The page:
Mozambique Declares Fight Against HIV/AIDS ‘National Emergency’ in Five-Year Program
Mozambique has declared the fight against HIV/AIDS a "national emergency" in a five-year control program that the country's parliament currently is considering, AIM/AllAfrica.com reports. Mozambique has an HIV prevalence rate of 14.9% among people ages 15 to 49, and 1.4 million HIV-positive people are estimated to be living in the country, 60% of whom are women. Health authorities also estimate that about 500 new HIV infections occur daily in the country. "This situation implies reduced life expectancy and a loss of the human capital that contributes to economic growth and household subsistence," the control program document states. In an effort to curb the number of daily new infections to 350 by 2009 and 150 by 2014, the control strategy will aim to:
- Target specific groups with HIV/AIDS awareness materials in native Mozambican languages and Portuguese and incorporate these materials into education plans in the country;
- Recruit Mozambicans with "special prestige" to serve as advocates, according to AIM/AllAfrica.com;
- Increase the distribution of male condoms and promote the use of female condoms;
- Improve biosecurity in the health sector to reduce the risk of HIV transmission through contaminated blood;
- Train traditional healers in blood safety methods;
- Increase the number of HIV-positive people who receive antiretrovirals under the government's program to 150,000 by 2009 from about 6,000 currently;
- Strengthen legal measures to protect people living with HIV/AIDS from discrimination;
- Encourage HIV-positive people to "come forward" and "take part in the fight against stigma and discrimination," according to AIM/AllAfrica.com;
- Provide tax incentives to businesses that implement programs to fight HIV/AIDS and stem its consequences; and
- Increase awareness among journalists and media in the country (AIM/AllAfrica.com, 3/22).
World Leaders Call for Increased Donor Coordination, Leadership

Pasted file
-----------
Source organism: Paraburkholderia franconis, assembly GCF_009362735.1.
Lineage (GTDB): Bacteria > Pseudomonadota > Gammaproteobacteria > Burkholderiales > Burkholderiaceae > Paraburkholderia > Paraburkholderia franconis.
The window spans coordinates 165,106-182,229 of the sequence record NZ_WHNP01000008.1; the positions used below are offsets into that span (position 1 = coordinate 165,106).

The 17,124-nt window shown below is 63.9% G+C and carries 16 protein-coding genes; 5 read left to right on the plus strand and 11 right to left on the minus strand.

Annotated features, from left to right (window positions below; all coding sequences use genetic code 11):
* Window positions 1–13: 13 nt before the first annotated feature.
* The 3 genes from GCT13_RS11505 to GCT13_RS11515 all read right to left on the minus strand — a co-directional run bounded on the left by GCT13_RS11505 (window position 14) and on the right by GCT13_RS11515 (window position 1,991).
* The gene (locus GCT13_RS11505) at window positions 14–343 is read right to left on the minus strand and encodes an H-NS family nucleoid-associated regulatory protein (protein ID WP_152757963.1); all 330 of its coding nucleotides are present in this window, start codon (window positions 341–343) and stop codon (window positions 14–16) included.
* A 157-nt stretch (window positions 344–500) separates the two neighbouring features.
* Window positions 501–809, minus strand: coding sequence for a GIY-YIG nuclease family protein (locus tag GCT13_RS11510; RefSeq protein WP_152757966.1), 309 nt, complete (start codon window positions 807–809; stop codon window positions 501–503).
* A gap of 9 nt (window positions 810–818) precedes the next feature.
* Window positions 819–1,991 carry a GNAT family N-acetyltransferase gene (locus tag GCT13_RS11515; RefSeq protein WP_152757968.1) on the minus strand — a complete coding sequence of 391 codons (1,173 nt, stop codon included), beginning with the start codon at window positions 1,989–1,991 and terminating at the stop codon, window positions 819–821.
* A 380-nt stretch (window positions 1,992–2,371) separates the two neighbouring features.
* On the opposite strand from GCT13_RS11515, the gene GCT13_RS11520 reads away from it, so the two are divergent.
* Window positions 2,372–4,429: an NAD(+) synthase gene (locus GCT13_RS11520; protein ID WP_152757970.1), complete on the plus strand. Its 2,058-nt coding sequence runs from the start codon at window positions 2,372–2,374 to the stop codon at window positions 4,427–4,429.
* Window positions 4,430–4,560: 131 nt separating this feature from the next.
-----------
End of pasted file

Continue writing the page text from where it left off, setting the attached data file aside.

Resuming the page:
Leaders from Norway, the United Kingdom, Sweden, UNAIDS and the World Bank on Wednesday called for increased donor coordination and governmental leadership to strengthen Mozambique's response to the HIV/AIDS pandemic, according to a joint release. Norwegian Minister for International Development Hilde Johnson, World Bank Vice President for Africa Gobind Nankani, Permanent Secretary of the U.K. Department for International Development Suma Chakrabarti, UNAIDS Executive Director Peter Piot and Director-General for Development Cooperation at the Swedish Ministry for Foreign Affairs Ruth Jacoby spoke at a press conference Wednesday during a two-day trip to Mozambique. During the visit, they met with representatives from the government, civil society and donor agencies to examine ways to improve donor coordination, particularly in the fight against HIV/AIDS. The international leaders also called on the government to increase care for all people living with HIV/AIDS in the country, as well as children who have lost one or both of their parents to the disease. The country's National AIDS Control Council also must be strengthened to spend financial resources effectively, the leaders said, adding that regular reviews of Mozambique's strategic HIV/AIDS plan should be carried out to ensure that the country's response "keeps pace with the evolving nature of the epidemic," according to the release (Joint release, 3/23).